I have only optimized twice since july and now rank number 1 in several two worded searched with a niche website. I could optimize more and end up in top 10 for single worded searches.

Optimizing after a while is necessary for me since I'm learning new stuff all the time. I even found some nuggets in Brett Tabke's post. We're not all at the same level in this game and I'm merely a noob, still. ;)

Whether one chooses to disclose strategies or not - well, some people are believers, others are not. Some people like to add and detract by their own, and the truth is often the last thing believed anyway.

oddsod




msg:237077
 4:48 pm on Feb 23, 2005 (gmt 0)

If SEOs think that SEs want SEOed pages or that SEs give SEOed pages higher ranks in their SEs...

But if SEs don't like SEOs and are constantly working to keep their SE free of SEOed stuff - like by imposing OOPs - and/or otherwise working to separate the SEO pages from the non-SEOed pages in an attempt to keep their SE useful to SE users....

Then doesn't it make sense to note what all SEOs are doing and do just the opposite?

Just a thought. :)

cabbie




msg:237078
 5:47 pm on Feb 23, 2005 (gmt 0)

>>>..What i don't trust is that they will rank it instantly.<<
Sory Claus, this is what I meant.I don't trust them to rank my sites even for their own name.I was looking for a site for my daughter about a well known australian kids show called HiFive.
Its always been no#1 or 2 for the term "Hifive".Now I cannot find it even using the terms "hifive australia" "hifive kids", "hifive kids australia".
This site happens to be a subdomain of msn.com.au so even the best credentialled sites go missing.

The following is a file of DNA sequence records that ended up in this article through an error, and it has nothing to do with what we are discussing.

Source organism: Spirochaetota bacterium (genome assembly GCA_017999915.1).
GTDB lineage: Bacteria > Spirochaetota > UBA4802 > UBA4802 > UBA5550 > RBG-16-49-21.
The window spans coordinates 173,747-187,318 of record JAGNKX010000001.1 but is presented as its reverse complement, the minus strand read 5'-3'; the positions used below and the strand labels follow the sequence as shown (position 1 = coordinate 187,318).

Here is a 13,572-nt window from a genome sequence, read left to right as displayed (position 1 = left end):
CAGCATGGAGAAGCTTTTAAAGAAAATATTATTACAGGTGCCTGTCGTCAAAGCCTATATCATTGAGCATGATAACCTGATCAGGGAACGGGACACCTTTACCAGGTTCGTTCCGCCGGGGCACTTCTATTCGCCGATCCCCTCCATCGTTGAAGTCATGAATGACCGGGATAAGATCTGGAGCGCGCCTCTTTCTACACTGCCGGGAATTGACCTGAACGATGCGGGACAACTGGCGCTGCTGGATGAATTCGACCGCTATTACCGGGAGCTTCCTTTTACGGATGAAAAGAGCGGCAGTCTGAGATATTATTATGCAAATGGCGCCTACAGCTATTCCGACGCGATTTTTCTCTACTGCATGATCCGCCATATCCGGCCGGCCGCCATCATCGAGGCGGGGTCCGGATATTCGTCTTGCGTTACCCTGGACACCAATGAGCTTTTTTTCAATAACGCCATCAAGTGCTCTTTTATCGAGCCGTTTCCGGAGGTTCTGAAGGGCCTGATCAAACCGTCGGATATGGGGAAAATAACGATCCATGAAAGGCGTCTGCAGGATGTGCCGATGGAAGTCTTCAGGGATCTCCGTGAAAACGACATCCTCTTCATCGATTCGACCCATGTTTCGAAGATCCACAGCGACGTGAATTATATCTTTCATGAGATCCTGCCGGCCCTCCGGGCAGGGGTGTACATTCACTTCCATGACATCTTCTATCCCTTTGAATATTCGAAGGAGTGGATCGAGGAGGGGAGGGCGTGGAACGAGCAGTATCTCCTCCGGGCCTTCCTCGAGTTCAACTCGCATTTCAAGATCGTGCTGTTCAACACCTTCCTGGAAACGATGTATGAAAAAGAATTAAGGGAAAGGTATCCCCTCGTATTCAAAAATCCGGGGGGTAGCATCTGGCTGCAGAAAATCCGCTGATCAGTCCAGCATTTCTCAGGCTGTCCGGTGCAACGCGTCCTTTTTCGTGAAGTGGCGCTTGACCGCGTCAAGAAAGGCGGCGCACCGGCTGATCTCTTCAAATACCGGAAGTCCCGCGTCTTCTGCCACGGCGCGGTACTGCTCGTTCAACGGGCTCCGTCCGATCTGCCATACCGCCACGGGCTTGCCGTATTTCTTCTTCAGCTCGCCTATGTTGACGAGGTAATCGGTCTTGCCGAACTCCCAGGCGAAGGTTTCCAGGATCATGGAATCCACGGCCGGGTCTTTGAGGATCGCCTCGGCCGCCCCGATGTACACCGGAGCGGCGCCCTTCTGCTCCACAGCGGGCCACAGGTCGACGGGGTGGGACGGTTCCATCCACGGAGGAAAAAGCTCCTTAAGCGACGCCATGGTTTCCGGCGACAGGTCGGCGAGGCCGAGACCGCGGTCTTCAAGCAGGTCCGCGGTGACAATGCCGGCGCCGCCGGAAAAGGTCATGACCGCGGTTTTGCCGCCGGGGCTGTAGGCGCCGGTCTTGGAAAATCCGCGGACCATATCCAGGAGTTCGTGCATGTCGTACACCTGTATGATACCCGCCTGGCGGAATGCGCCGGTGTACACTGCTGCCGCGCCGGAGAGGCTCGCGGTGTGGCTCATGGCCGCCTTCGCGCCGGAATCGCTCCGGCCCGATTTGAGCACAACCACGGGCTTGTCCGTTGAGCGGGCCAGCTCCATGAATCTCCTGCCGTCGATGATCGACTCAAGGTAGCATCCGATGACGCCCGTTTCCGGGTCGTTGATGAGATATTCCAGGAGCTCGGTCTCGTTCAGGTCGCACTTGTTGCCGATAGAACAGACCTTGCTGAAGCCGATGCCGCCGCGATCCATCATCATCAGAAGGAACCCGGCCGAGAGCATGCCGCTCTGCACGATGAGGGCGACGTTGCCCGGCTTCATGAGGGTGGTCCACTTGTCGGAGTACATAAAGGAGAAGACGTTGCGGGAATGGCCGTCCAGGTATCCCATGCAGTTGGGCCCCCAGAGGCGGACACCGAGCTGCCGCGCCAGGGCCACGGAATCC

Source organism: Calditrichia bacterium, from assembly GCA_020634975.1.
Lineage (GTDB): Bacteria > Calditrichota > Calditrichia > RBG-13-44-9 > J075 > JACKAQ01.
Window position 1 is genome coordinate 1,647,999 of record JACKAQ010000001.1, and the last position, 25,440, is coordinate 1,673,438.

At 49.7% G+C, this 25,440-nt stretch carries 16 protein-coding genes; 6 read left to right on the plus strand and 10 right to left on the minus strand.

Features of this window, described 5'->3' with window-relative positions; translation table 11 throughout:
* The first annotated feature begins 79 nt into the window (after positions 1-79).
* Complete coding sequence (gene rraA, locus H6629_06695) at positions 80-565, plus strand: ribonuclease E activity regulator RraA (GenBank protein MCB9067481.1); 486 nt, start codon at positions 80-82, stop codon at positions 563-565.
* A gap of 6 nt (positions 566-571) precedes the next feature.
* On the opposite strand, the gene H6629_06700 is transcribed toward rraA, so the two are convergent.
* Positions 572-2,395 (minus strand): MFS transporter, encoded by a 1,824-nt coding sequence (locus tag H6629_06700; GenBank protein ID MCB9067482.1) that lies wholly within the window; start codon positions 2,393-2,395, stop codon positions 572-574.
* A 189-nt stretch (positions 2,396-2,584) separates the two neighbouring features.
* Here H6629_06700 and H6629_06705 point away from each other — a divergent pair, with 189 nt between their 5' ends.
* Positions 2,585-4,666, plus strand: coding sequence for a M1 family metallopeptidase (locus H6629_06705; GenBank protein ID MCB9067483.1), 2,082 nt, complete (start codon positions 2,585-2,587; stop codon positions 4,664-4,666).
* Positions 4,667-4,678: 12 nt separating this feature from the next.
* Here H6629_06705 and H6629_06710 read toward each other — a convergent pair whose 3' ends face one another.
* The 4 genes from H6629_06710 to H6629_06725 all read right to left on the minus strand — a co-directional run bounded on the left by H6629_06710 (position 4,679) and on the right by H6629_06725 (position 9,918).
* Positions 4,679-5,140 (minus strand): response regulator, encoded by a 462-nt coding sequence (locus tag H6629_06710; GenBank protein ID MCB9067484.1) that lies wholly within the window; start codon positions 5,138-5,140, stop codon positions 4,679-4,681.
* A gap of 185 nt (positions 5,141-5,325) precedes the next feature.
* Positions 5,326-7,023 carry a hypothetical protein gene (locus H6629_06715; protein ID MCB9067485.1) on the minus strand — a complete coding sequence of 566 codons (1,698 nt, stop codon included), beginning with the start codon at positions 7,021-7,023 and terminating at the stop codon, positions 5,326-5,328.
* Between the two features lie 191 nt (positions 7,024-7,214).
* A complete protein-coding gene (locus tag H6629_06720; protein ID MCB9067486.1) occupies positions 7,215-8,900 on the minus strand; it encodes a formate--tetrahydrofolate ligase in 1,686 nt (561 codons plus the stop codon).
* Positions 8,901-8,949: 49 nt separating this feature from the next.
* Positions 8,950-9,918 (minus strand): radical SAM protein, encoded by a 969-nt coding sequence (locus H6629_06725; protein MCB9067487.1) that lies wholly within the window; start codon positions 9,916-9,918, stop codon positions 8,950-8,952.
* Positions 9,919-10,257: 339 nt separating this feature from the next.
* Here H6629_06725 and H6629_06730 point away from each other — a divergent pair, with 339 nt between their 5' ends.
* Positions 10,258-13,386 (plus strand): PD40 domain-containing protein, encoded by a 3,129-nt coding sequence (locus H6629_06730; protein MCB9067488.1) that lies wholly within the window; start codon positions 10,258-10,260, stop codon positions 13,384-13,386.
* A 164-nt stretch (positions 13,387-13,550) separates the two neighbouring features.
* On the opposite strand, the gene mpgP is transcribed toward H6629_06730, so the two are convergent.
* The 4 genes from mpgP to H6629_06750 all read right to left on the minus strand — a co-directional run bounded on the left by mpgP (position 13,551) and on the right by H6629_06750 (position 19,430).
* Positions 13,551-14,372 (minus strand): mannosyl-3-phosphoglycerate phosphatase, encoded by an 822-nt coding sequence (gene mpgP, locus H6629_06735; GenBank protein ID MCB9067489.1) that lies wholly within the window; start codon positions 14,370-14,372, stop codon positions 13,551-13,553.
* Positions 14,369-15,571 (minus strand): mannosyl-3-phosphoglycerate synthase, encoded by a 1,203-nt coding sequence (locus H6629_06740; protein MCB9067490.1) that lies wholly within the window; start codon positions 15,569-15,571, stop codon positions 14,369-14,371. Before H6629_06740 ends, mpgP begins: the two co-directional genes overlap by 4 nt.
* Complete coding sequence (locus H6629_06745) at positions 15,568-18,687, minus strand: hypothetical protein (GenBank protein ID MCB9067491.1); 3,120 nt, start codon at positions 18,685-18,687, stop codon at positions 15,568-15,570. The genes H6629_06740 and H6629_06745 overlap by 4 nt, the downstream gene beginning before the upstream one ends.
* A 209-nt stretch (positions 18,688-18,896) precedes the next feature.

Kirby




msg:237079
 6:47 pm on Feb 23, 2005 (gmt 0)

Doing nothing or doing little has worked for one of my sites for 3 years now. It bounced around a bit for a few days during Florida, then came right back to the top and has survived with great rankings ever since.

With Allegra, this site has dropped a spot or two, but nothing major. What is happening that has my full attention and could negatively impact me is the slow, but consistent upward move by the types of companies steve mentioned.

Sitting back and doing nothing worked for quite sometime, but the competition was doing nothing as well. Now that the big boys are starting to see the light and have moved into my turf with guns blazing, being proactive is a must if I am to continue to succeed.

IMHO, doing nothing only works if that is the status quo with your competition as well.

np2003




msg:237080
 8:04 pm on Feb 23, 2005 (gmt 0)

Yeah if you're trying to get top keywords for something like "n00b" the best seo tactic is to do nothing but if trying to target other competitive words I don't think this is a smart move because your competition is working hours every day gaining new links, building link partnerships, staying ahead of the latest news.